Norfolk Southern Reaches $600 Million Settlement With East Palestine Train Derailment Victims

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Arjun Singh Contributor
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Railroad company Norfolk Southern reached a $600 million settlement with the victims of a February 2023 train derailment at East Palestine, Ohio, according to a press release issued on Tuesday.

On Feb. 3, 2023, a Norfolk Southern train carrying hazardous chemicals derailed near East Palestine, prompting the chemicals’ release into the surrounding area and an evacuation of towns within a one-mile radius of the incident. Residents of the towns evacuated, as well as others near the area, subsequently began a class action lawsuit against Norfolk Southern due to the contamination, with both parties reaching a settlement to end the litigation that will ensure payouts to the affected plaintiffs, according to a press release from the company. (RELATED: Schools Are Still Refusing To Let Athletes Compete In East Palestine Two Months After Toxic Derailment)

“This is another promise kept by Norfolk Southern to make it right for the people of East Palestine and the surrounding communities. In March 2023, the company made commitments to address three long-term concerns of residents: drinking water, home values, and healthcare,” wrote Norfolk Southern in the press release. “Already, the company has announced programs for drinking water and home value assurance. The company is going further through this comprehensive settlement—providing additional, significant monetary relief to individuals, including for healthcare, and to help qualifying local businesses continue to rebuild and grow.”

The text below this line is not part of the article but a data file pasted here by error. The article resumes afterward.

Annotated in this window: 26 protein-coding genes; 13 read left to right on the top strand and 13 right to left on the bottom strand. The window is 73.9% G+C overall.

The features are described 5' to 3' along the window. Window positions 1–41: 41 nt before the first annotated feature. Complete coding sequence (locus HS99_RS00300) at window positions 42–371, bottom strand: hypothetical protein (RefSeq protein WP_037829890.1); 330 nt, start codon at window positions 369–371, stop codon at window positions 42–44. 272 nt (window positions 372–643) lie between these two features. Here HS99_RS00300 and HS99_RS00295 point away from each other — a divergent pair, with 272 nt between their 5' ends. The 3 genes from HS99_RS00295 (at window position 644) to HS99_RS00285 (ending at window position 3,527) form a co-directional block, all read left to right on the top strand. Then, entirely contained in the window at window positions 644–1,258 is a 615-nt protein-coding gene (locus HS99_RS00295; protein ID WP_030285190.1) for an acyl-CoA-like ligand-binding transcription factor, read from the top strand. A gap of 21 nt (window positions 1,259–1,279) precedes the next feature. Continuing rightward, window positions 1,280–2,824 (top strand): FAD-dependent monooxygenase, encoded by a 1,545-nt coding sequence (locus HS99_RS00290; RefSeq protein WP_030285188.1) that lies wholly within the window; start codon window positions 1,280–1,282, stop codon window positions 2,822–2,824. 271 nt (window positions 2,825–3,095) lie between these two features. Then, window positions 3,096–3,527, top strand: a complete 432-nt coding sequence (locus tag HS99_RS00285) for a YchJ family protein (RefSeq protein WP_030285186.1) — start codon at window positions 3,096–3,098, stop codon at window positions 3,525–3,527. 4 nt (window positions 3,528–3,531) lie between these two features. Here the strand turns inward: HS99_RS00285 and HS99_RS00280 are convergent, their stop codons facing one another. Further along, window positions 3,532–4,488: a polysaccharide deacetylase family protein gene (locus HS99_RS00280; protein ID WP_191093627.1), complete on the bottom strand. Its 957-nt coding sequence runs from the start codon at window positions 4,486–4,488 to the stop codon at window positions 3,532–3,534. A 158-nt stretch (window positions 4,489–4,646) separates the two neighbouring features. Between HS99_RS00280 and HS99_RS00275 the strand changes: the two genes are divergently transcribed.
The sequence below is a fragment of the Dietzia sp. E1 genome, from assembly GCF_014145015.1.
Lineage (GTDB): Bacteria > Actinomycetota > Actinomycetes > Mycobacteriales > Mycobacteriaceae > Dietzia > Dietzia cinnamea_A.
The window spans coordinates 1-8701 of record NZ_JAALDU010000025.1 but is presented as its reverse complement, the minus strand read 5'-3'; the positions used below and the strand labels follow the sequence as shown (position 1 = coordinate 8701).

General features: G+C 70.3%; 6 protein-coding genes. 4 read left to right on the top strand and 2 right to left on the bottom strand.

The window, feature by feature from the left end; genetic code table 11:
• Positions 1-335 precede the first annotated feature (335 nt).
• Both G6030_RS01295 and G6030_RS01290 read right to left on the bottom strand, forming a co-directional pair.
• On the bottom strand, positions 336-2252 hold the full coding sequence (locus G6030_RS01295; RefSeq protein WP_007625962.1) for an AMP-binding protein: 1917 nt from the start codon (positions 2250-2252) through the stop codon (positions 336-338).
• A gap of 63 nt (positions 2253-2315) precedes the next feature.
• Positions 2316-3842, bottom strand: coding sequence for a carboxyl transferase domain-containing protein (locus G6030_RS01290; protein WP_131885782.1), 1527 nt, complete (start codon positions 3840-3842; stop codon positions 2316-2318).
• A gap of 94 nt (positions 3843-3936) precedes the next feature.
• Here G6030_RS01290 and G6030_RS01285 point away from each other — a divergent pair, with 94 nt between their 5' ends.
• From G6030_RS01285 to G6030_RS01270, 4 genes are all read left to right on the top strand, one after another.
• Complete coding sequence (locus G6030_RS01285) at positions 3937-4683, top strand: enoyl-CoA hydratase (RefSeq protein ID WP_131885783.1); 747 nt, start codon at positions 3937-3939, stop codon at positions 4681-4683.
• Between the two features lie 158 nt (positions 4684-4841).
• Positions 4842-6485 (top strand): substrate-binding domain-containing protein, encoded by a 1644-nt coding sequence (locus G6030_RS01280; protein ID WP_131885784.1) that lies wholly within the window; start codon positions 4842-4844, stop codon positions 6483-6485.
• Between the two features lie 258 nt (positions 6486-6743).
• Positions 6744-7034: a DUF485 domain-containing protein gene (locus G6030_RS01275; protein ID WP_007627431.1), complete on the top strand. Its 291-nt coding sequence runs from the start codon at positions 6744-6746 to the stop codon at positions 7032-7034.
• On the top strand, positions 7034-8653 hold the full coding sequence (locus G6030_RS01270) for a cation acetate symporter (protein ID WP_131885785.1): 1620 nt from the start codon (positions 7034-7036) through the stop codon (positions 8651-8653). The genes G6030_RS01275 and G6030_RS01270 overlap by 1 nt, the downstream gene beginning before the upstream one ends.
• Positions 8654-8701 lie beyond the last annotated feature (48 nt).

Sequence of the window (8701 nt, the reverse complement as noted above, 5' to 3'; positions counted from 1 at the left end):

The settlement needs to be approved by the court presiding over the lawsuit for it to take effect. Norfolk Southern indicated that plaintiffs would be able to use the compensation as they see fit to recover from the incident.

“Individuals and businesses will be able to use compensation from the settlement in any manner they see fit to address potential adverse impacts from the derailment. This could include healthcare needs and medical monitoring, property restoration and diminution, and compensation for any net business loss,” the company noted. “In addition, individuals within 10 miles of the derailment may, at their discretion, choose to receive additional compensation for any past, current, or future personal injury from the derailment.”

The toxic chemicals released into the surrounding area include hydrogen chloride gas, phosgene and benzene, which was followed by sicknesses of persons near the site. After the derailment, emergency officials ordered a “slow burn” of some chemicals, which worsened air quality in surrounding areas and was criticized as unnecessary.

Norfolk Southern had previously announced millions of dollars in other relief efforts for surrounding communities, such as the construction of community safety infrastructure and payments to first responders to the incident, according to the press release. The company’s CEO, Alan Shaw, also committed to paying for the college educations of students in East Palestine.

A federal investigation by the National Transportation Safety Board (NTSB) into the derailment is ongoing. A bipartisan group of U.S. senators has also proposed reforms to railroad regulation following the incident.

United for East Palestine, an advocacy group, did not immediately respond to a request for comment.

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